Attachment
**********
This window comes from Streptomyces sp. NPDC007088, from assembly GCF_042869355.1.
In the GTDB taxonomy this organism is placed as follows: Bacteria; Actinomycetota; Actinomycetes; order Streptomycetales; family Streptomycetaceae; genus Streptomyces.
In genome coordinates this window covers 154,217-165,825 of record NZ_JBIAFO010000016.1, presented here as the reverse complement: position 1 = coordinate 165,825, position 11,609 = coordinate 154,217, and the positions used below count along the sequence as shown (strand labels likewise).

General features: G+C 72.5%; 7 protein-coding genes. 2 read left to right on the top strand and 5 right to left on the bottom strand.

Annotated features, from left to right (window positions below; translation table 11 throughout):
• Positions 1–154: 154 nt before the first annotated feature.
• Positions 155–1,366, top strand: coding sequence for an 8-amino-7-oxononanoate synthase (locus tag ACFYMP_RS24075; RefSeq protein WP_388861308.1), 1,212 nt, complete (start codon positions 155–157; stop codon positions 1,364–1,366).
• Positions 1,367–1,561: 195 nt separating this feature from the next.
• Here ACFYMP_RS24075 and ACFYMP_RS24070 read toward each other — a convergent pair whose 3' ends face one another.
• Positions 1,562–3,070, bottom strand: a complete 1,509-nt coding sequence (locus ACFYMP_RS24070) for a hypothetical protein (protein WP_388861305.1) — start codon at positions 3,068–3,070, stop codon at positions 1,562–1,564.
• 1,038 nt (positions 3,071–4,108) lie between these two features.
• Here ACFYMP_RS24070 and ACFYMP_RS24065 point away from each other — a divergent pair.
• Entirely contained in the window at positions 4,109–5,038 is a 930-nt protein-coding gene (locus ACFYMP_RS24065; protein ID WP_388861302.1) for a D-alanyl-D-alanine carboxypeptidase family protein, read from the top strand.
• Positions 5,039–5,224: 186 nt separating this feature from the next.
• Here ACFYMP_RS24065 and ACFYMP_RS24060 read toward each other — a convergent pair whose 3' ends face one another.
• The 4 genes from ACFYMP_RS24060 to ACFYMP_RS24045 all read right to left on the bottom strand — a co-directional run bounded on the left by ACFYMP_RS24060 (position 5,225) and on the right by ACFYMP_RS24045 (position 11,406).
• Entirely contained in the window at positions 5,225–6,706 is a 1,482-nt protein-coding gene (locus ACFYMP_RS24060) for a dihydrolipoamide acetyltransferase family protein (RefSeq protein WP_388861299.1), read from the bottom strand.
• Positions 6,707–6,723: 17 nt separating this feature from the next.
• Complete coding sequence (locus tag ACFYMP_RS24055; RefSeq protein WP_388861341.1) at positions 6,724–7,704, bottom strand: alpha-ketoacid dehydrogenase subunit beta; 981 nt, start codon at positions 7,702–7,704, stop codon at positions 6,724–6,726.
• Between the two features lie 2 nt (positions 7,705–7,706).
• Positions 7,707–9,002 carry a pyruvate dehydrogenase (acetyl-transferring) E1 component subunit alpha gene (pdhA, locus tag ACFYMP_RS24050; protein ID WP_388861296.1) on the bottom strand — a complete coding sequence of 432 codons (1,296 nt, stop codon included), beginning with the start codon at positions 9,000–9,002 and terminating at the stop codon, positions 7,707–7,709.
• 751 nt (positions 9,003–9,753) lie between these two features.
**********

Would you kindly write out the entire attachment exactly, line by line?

This window comes from Streptomyces sp. NPDC007088, from assembly GCF_042869355.1.
In the GTDB taxonomy this organism is placed as follows: Bacteria; Actinomycetota; Actinomycetes; order Streptomycetales; family Streptomycetaceae; genus Streptomyces.
In genome coordinates this window covers 154,217-165,825 of record NZ_JBIAFO010000016.1, presented here as the reverse complement: position 1 = coordinate 165,825, position 11,609 = coordinate 154,217, and the positions used below count along the sequence as shown (strand labels likewise).

General features: G+C 72.5%; 7 protein-coding genes. 2 read left to right on the top strand and 5 right to left on the bottom strand.

Annotated features, from left to right (window positions below; translation table 11 throughout):
• Positions 1–154: 154 nt before the first annotated feature.
• Positions 155–1,366, top strand: coding sequence for an 8-amino-7-oxononanoate synthase (locus tag ACFYMP_RS24075; RefSeq protein WP_388861308.1), 1,212 nt, complete (start codon positions 155–157; stop codon positions 1,364–1,366).
• Positions 1,367–1,561: 195 nt separating this feature from the next.
• Here ACFYMP_RS24075 and ACFYMP_RS24070 read toward each other — a convergent pair whose 3' ends face one another.
• Positions 1,562–3,070, bottom strand: a complete 1,509-nt coding sequence (locus ACFYMP_RS24070) for a hypothetical protein (protein WP_388861305.1) — start codon at positions 3,068–3,070, stop codon at positions 1,562–1,564.
• 1,038 nt (positions 3,071–4,108) lie between these two features.
• Here ACFYMP_RS24070 and ACFYMP_RS24065 point away from each other — a divergent pair.
• Entirely contained in the window at positions 4,109–5,038 is a 930-nt protein-coding gene (locus ACFYMP_RS24065; protein ID WP_388861302.1) for a D-alanyl-D-alanine carboxypeptidase family protein, read from the top strand.
• Positions 5,039–5,224: 186 nt separating this feature from the next.
• Here ACFYMP_RS24065 and ACFYMP_RS24060 read toward each other — a convergent pair whose 3' ends face one another.
• The 4 genes from ACFYMP_RS24060 to ACFYMP_RS24045 all read right to left on the bottom strand — a co-directional run bounded on the left by ACFYMP_RS24060 (position 5,225) and on the right by ACFYMP_RS24045 (position 11,406).
• Entirely contained in the window at positions 5,225–6,706 is a 1,482-nt protein-coding gene (locus ACFYMP_RS24060) for a dihydrolipoamide acetyltransferase family protein (RefSeq protein WP_388861299.1), read from the bottom strand.
• Positions 6,707–6,723: 17 nt separating this feature from the next.
• Complete coding sequence (locus tag ACFYMP_RS24055; RefSeq protein WP_388861341.1) at positions 6,724–7,704, bottom strand: alpha-ketoacid dehydrogenase subunit beta; 981 nt, start codon at positions 7,702–7,704, stop codon at positions 6,724–6,726.
• Between the two features lie 2 nt (positions 7,705–7,706).
• Positions 7,707–9,002 carry a pyruvate dehydrogenase (acetyl-transferring) E1 component subunit alpha gene (pdhA, locus tag ACFYMP_RS24050; protein ID WP_388861296.1) on the bottom strand — a complete coding sequence of 432 codons (1,296 nt, stop codon included), beginning with the start codon at positions 9,000–9,002 and terminating at the stop codon, positions 7,707–7,709.
• 751 nt (positions 9,003–9,753) lie between these two features.